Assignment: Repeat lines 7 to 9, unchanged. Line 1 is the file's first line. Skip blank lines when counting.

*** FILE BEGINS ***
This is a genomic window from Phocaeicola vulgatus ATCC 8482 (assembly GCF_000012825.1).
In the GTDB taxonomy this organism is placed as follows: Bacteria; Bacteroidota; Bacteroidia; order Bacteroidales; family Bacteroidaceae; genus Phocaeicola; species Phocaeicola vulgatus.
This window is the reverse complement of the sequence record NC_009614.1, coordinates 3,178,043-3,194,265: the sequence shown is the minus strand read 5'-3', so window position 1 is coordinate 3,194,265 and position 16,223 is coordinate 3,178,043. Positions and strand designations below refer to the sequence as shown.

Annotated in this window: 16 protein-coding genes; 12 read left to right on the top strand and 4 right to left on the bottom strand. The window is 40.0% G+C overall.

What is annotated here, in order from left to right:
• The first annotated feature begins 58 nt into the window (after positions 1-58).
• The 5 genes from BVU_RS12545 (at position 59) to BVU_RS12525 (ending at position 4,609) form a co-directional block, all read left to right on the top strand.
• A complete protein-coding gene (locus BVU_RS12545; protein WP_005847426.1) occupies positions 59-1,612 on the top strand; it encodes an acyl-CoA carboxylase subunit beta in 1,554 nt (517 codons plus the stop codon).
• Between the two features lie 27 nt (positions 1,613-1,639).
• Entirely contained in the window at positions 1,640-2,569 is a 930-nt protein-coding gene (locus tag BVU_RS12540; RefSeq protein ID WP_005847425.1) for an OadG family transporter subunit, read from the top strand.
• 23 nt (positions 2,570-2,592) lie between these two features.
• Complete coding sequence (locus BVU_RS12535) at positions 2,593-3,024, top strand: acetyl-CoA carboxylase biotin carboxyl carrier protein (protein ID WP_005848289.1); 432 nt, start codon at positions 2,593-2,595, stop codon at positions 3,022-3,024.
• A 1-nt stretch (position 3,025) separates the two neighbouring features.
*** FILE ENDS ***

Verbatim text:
• The 5 genes from BVU_RS12545 (at position 59) to BVU_RS12525 (ending at position 4,609) form a co-directional block, all read left to right on the top strand.
• A complete protein-coding gene (locus BVU_RS12545; protein WP_005847426.1) occupies positions 59-1,612 on the top strand; it encodes an acyl-CoA carboxylase subunit beta in 1,554 nt (517 codons plus the stop codon).
• Between the two features lie 27 nt (positions 1,613-1,639).